Despite a good start, the tobacco industry is facing challenges that may impact the performance of the cash crop in 2021, Nico Asset Managers have said.
In its May 2021 Monthly Economic Report published on Monday, the investment advisory firm observed that the industry is faced with pressures of international regulations on traceability of tobacco to prevent forced labour and child labour.
Reads the report in part: “This has made it difficult to sell the tobacco that is not compliant to the regulations, causing buyers to become more cautious on buying the leaf from non-contracted growers.”
In May 2021, US Customs and Border Protection modified an import ban on tobacco from Malawi over forced labour.
The firm also noted that the move further modified a 2019 Withhold Release Order that prohibited the importation of all tobacco products from Malawi.
Furthermore, the US Food and Drug Administration (FDA) is contemplating a ban on mint-flavoured cigarettes.
Reads the report: “Menthol is blended with burley and flue-cured tobacco, which Malawi heavily relies on for tobacco exports.
“This move by the FDA could negatively impact global demand and affect Malawi’s export earnings from the crop. The ban is also being considered by other countries like the UK, Brazil, Ethiopia and the EU.”
Meanwhile, tobacco prices have remained higher in 2021 compared to 2020 as the current demand for tobacco is estimated at 132.3 million kilogrammes (kg), higher than the estimated crop output of 124.3 million kg.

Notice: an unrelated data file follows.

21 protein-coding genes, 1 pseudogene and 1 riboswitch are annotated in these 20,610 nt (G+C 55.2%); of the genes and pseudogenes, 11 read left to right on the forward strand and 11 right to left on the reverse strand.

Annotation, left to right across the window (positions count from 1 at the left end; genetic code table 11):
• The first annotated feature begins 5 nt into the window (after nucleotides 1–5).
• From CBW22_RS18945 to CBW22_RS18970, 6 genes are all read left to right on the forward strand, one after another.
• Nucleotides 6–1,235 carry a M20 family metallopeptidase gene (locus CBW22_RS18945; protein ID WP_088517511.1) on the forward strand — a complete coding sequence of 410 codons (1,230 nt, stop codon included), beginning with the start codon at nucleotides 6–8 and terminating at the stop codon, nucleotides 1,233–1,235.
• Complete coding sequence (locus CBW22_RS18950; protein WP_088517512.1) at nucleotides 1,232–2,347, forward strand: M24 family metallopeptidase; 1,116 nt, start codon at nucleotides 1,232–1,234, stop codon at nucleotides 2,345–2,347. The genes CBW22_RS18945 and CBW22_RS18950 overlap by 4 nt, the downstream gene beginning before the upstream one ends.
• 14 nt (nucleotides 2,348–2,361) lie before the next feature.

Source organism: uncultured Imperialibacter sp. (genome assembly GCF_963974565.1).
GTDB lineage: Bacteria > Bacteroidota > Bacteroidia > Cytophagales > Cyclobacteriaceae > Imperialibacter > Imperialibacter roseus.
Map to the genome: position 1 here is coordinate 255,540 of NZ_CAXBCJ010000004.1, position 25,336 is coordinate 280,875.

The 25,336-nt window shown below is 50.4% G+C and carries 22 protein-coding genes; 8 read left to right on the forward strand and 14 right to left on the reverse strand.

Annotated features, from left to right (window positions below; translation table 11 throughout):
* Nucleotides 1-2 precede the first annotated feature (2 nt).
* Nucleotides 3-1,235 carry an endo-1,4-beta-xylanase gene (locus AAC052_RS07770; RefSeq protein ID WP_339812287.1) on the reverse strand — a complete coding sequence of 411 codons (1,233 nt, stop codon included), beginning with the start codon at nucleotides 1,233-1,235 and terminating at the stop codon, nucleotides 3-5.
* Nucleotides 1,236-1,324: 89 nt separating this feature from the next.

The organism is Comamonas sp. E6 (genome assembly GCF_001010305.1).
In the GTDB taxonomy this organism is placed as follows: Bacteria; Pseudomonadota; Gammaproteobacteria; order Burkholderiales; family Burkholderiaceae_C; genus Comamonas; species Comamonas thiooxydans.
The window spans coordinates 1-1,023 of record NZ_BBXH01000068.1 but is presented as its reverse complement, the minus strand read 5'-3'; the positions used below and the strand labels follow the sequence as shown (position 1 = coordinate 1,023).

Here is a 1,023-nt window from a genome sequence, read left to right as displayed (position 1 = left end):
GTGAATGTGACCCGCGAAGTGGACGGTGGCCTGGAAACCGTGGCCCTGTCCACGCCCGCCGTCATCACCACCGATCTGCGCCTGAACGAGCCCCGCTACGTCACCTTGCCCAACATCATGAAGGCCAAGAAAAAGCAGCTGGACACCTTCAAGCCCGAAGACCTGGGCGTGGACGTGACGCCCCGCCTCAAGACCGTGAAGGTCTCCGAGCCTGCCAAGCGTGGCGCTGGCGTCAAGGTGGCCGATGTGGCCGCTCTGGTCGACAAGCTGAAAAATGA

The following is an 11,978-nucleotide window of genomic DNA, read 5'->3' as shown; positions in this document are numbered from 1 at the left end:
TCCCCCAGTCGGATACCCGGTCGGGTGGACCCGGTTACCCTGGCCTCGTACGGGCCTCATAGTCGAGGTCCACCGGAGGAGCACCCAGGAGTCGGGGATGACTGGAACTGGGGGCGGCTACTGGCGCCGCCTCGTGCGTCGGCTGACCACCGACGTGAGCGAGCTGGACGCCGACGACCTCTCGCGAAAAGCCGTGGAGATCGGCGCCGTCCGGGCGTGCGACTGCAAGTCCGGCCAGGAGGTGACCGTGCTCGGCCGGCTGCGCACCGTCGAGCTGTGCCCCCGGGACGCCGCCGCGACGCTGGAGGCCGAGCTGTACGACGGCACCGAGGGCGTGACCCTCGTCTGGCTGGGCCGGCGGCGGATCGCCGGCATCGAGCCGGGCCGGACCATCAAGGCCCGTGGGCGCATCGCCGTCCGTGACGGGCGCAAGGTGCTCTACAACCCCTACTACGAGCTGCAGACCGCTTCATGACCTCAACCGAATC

AHL Group figures show that during Week Eight of tobacco sales, Malawi generated $97.76 million (K77 billion) from the sale of 59.4 million (kg) of tobacco at an average price of $1.64 (K1 295)per kg.
National Statistical Office figures show that in the past decade, earnings from tobacco declined by 45 percent from $433 million (K342 billion) in 2009 to $237 million (K187 billion) in 2019. In 2020 Malawi earned a $165 million (K130 billion).
Again, falling earnings from tobacco, which accounts for about 50 percent of Malawi’s total foreign currency earnings and roughly 15 percent of gross domestic product (GDP), means bad news to the foreign exchange cover.
Tobacco Association of Malawi Farmers Trust chief executive officer Nixon Lita told Business Review that the organisation is lobbying government to bring in some legislation that will ban bad farm-labour practices.
He said that “more growers are now becoming compliant and their tobacco is certified fit by LimbeLeaf, AllianceOne and Premium.”
In May, President Lazarus Chakwera urged tobacco farmers and industry stakeholders to accept the harsh reality that the tobacco industry is dying and start preparing for life without tobacco.